The Crimean residents imagined that the consumer spending power of an average Russian citizen is close to that in Moscow, St. Petersburg, and other big and successful Russian cities, as well as that of the Russian Black Sea Fleet servicemen in Sevastopol, who had received special foreign service remuneration.
During the initial stage of the occupation, the occupying power actually fulfilled those promises.
In March 2014, salaries in state organizations and institutions started to be paid in Russian roubles. Whereas the hryvnia – rouble exchange ratio for commercial organizations was 3.0, which corresponded to the market value at that time, for public sector workers and retirees, this ratio was increased to 3.8. That is, these categories of the population received a "treason bonus".
As in 2014 Ukrainian foodstuffs, generally of much better quality and less expensive than Russian ones, still dominated Crimean store shelves, in the first year of the occupation, the retirees, officials, teachers, and doctors could claim an increase in their spending power. However, since 2015, the real Russian remuneration and pension systems have been applied on the occupied peninsula.
In the meantime, Ukrainian goods in Crimea were gradually replaced with more expensive Russian equivalents. At the end of 2015, all supplies from mainland Ukraine were terminated.
In 2016, it became clear that Russian salaries and pensions proved to be far lower than the advertised 2014 model. Combined with higher Russian prices for consumer goods, the devaluation of the rouble as a result of aggression against Ukraine, sanctions, and the falling oil price, that led to the complete disappearance of the "2014 effect".
The reduction in the number of jobs available to the Crimeans caused by the migration from Russia of up to 1 million people has put an additional strain on the income level of the local population (See The Replacement of the Population of Crimea section). For example, the majority of spouses of the Russian military and security services personnel transferred to Crimea are educators.
Since the official statistics of the Russian Federation on Crimea are often not really statistics but rather propaganda, while preparing this report, we analysed Crimean online discussions on the level of compensation on the occupied peninsula.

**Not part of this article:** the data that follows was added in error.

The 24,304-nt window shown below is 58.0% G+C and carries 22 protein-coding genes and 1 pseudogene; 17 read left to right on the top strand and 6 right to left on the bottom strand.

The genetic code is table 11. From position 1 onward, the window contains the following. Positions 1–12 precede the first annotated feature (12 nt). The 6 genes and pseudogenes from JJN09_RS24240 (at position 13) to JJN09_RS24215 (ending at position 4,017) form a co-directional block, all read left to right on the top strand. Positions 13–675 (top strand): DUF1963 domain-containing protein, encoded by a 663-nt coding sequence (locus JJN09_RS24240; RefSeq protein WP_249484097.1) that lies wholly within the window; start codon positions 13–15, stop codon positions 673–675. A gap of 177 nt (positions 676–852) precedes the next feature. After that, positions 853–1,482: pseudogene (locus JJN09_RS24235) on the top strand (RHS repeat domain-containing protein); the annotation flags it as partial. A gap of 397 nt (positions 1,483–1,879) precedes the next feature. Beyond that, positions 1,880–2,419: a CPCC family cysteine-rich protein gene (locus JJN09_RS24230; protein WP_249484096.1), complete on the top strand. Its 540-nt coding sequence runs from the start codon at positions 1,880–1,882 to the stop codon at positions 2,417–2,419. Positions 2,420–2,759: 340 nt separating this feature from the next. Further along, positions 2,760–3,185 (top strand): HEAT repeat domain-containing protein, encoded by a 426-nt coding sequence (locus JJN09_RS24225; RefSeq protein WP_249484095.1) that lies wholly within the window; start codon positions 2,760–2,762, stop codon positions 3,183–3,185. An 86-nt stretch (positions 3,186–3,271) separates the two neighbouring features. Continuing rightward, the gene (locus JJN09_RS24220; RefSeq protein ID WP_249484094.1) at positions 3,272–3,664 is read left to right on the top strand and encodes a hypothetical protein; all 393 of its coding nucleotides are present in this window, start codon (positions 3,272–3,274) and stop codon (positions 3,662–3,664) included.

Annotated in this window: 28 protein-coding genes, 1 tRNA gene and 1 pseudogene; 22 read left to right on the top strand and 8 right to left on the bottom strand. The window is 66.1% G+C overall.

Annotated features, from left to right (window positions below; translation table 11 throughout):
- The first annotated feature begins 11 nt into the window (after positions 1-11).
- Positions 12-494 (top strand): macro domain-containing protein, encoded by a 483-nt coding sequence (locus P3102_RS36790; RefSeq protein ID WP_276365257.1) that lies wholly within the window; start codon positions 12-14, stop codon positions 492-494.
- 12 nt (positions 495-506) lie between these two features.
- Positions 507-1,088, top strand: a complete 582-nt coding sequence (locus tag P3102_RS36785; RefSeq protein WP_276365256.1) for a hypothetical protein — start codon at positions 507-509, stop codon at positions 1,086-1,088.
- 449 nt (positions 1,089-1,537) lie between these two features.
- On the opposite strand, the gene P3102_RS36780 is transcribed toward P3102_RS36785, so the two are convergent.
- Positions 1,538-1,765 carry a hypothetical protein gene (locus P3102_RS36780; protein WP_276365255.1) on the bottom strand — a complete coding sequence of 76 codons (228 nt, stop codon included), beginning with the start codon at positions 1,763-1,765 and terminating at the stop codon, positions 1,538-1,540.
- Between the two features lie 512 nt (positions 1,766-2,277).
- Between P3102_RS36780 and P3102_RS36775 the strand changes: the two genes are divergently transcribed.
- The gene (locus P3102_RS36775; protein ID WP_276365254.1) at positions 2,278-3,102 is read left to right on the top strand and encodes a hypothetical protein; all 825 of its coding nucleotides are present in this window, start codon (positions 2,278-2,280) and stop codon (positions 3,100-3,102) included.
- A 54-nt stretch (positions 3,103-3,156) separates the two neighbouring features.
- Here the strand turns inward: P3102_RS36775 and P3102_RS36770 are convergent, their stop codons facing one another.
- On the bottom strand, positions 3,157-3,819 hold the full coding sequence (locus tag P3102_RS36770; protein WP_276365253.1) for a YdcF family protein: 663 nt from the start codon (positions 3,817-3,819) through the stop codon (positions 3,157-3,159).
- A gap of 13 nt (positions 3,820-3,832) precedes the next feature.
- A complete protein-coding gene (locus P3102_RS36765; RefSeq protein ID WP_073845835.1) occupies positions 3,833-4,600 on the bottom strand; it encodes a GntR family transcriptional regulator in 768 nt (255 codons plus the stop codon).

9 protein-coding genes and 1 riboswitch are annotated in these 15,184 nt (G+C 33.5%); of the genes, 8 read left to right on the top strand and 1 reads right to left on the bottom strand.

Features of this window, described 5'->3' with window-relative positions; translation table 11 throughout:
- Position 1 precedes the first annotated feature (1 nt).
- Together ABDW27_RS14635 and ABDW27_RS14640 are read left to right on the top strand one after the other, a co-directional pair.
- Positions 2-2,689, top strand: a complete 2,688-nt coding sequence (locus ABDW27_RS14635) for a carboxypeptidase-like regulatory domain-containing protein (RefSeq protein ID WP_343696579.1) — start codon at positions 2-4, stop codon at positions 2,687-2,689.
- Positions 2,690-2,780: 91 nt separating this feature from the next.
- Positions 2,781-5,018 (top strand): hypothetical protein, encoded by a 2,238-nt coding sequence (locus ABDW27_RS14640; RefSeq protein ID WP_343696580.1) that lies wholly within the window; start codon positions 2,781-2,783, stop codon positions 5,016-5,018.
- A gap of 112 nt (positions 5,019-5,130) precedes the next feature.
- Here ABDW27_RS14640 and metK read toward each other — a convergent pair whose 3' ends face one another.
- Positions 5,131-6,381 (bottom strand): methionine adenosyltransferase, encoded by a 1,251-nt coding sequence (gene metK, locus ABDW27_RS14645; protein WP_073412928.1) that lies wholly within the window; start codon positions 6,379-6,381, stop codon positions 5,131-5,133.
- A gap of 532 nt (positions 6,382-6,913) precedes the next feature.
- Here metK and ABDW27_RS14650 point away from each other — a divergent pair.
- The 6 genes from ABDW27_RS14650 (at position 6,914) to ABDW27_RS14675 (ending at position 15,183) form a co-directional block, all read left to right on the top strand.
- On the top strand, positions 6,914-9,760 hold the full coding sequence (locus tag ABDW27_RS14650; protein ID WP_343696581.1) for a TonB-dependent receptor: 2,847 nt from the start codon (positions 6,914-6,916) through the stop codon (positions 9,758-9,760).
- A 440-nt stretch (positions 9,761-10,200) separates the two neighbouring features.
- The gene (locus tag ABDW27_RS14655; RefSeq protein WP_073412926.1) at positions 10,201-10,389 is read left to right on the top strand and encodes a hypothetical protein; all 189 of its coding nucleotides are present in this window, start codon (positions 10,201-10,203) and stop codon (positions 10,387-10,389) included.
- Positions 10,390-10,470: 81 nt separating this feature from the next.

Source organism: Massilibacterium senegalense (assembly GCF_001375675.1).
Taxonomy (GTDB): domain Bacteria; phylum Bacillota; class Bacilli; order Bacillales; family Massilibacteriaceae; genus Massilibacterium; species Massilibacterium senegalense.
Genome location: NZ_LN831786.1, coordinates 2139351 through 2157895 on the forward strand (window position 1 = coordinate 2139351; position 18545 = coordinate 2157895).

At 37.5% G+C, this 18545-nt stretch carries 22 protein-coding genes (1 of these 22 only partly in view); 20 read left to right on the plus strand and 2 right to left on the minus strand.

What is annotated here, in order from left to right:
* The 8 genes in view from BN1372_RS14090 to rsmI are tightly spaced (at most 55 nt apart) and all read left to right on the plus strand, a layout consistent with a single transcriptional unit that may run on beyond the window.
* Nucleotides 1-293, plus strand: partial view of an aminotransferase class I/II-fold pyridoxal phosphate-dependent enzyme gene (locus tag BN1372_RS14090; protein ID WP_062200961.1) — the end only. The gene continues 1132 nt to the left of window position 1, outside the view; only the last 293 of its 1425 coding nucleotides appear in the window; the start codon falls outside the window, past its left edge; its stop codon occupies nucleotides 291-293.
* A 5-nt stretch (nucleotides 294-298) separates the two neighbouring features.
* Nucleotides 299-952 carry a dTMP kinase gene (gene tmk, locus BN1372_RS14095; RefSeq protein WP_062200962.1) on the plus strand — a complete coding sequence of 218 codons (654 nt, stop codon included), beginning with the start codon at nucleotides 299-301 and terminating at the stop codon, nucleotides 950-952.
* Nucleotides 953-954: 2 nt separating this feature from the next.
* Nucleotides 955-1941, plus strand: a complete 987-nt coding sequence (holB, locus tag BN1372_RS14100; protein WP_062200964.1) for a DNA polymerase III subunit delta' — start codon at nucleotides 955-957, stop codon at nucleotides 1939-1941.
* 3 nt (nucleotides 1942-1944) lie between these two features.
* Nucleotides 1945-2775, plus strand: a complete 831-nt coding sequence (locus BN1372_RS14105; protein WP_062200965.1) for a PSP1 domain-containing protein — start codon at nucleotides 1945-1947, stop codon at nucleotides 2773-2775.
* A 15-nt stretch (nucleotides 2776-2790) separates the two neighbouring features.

The analysis has shown that in 2015-2020, the average salary in Crimea varied from 10,000 to 15,000 Russian roubles. According to official statistics, it was 22,000-31,000 roubles. A significant number of public sector workers received salaries of 10,000-12,000 roubles.
Among the exceptions have been occupation government officials, security services personnel, servicemen and civilian employees of the military, prosecutors, court officials, certain categories of public sector workers, and the staff of the military-industrial enterprises. The salary level of these segments of society exceeds the Crimean average by 5-10 times.
In 2016-2017, the average pension in Crimea was 11,000-12,000 roubles. However, the absolute majority of retirees received pensions of up to 10,000 roubles.
In 2020, Crimea was included in the list of the 10 "Russian regions" where people have the lowest income levels. One of the leading rating agencies of the Russian Federation ranked Crimea 76th out of 85 regions in terms of the income level of the population. That means that only the population of the Jewish Autonomous Oblast, the Mari El Republic, Kurgan Oblast, the Karachay-Cherkess Republic, Ingushetia, Kalmykia, Altai, and the Tyva Republic has a lower income level than people in Crimea.
In 2020, Crimea ranked 78th out of 85 in the ranking of the "Russian regions" in terms of consumer demand. From January to July 2020, the consumer demand in Crimea decreased by 11.3% year on year.
In September 2020, experts of the Accounts Chamber of the Russian Federation concluded that the Federal Target Programme "The Socio-Economic Development of the Republic of Crimea and Sevastopol" would not bring the standard of living of the peninsula’s population to the Russian national average and eliminate disparities in regional development, as the projected values of certain indicators were insufficient. Thus, according to the agency, by 2022, the average salary in Crimea and Sevastopol should reach 38,300 roubles a month. However, in the Russian Federation, that indicator was 43,400 roubles at year-end 2018.
In 2020, Crimea and Sevastopol ranked in the bottom 5 "Russian regions" for mortgage affordability. Crimea ranked 82nd out of 85, Sevastopol – 81st. Fewer mortgages were taken out only in Dagestan, Chechnya, and Ingushetia.
Overall, occupied Crimea has turned into an ordinary "Russian backwater" with the low standard of living and quality of life. No significant changes are expected.
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This article has been published with the support of ZMINA
Human Rights Centre.
The content of the article is the sole responsibility of the authors.
More on the topic
- 23.11.2021 Occupied Crimea. Exports and Imports / 2014-2021
- 23.11.2021 Water in Occupied Crimea / 2014-2021
- 23.11.2021 The Crimean Budget. Small Business. Salaries and Pensions / 2014-2021
- 23.11.2021 The "Trophy Economy". The Commercial Exploitation of Marine Biological Resources in the Black Sea and the Sea of Azov / 2014–2021
- 21.11.2021 The "Trophy Economy". Militarization as a Factor of Industrial Growth / 2014-2021
- 21.11.2021 Back in the USSR. The Reverse Restructuring of the Crimean Economy / 2014-2021
- 20.11.2021 The "Trophy Economy". The Development of the Stolen Ukrainian Black Sea Shelf / 2014-2021
- 20.11.2021 The Occupied Crimean Tourism / 2014-2021
- 20.11.2021 Investment. What the "Crimean" Federal Target Programme Finances / 2014-2021
- 02.11.2021 The Crimean "Trophy Economy": The Sale of Ukrainian Property. An Updated Review for 2014 – 2021
- 11.07.2021 «Migration weapons»: the replacement of the Crimean population with Russian
- 25.10.2020 The Commercial Exploitation of Marine Biological Resources